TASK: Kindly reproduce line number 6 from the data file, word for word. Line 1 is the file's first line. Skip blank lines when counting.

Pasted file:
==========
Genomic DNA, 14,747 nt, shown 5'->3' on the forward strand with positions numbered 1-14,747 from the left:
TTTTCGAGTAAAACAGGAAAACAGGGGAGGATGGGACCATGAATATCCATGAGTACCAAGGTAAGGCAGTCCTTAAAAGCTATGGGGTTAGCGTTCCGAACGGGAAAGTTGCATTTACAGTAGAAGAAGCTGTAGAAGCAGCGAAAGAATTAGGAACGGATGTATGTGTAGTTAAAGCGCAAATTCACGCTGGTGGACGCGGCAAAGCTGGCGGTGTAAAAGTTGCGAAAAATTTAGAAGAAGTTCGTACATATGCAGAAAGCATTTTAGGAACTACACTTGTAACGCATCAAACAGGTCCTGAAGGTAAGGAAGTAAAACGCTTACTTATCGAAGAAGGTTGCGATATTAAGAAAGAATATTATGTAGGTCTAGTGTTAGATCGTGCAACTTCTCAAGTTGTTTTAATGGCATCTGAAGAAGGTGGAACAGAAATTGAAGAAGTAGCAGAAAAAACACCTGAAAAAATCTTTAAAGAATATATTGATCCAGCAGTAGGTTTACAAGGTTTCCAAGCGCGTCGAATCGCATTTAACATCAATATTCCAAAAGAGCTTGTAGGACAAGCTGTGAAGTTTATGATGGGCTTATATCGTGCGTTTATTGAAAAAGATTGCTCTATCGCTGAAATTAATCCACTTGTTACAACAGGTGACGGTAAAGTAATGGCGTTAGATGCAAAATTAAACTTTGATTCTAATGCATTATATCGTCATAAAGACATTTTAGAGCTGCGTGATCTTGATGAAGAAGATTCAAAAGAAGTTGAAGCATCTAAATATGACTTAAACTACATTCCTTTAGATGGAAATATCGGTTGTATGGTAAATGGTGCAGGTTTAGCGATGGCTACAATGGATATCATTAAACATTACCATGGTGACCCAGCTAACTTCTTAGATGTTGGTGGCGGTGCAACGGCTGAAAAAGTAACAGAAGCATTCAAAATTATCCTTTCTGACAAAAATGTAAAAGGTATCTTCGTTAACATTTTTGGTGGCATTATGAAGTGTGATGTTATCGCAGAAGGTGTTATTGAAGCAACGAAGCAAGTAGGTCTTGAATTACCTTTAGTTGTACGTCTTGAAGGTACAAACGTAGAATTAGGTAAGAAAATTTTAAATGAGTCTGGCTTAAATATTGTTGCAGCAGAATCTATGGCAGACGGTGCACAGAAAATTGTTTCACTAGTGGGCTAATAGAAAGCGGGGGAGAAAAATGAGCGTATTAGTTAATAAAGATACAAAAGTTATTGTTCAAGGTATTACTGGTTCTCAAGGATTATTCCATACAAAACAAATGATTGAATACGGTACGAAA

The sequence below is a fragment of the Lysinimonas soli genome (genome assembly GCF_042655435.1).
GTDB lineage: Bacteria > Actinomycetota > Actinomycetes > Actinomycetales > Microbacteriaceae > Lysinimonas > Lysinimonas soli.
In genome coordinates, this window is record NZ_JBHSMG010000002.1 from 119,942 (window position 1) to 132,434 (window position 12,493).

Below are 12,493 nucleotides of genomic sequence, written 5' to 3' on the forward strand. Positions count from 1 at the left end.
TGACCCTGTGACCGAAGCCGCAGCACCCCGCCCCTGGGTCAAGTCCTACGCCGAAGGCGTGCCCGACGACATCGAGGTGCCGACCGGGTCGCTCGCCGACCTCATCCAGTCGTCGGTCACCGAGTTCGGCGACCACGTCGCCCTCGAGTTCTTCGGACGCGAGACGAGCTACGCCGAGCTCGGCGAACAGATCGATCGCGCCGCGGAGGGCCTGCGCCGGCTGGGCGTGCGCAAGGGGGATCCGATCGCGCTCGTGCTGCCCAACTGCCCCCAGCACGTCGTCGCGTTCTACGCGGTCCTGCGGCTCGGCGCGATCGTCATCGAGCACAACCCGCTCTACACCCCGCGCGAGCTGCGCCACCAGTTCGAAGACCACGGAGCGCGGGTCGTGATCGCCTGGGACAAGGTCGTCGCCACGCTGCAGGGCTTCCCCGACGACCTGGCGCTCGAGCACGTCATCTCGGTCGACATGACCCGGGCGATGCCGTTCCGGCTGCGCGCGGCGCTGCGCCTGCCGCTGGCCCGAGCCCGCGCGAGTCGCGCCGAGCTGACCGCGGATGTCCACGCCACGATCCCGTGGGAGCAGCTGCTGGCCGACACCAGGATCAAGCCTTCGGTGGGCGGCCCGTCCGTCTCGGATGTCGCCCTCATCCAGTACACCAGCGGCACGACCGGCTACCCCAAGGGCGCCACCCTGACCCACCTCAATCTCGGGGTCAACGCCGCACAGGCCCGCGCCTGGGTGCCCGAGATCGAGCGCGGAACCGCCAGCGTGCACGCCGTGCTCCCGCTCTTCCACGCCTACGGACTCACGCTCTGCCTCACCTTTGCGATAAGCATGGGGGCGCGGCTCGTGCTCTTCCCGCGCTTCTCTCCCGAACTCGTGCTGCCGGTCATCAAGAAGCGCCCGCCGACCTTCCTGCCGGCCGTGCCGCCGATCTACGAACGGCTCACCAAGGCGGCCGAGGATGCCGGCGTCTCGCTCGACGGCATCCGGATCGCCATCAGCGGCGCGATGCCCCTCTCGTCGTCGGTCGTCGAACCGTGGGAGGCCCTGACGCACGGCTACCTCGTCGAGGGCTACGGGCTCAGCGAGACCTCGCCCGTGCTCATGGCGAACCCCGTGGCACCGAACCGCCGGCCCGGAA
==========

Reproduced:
Below are 12,493 nucleotides of genomic sequence, written 5' to 3' on the forward strand. Positions count from 1 at the left end.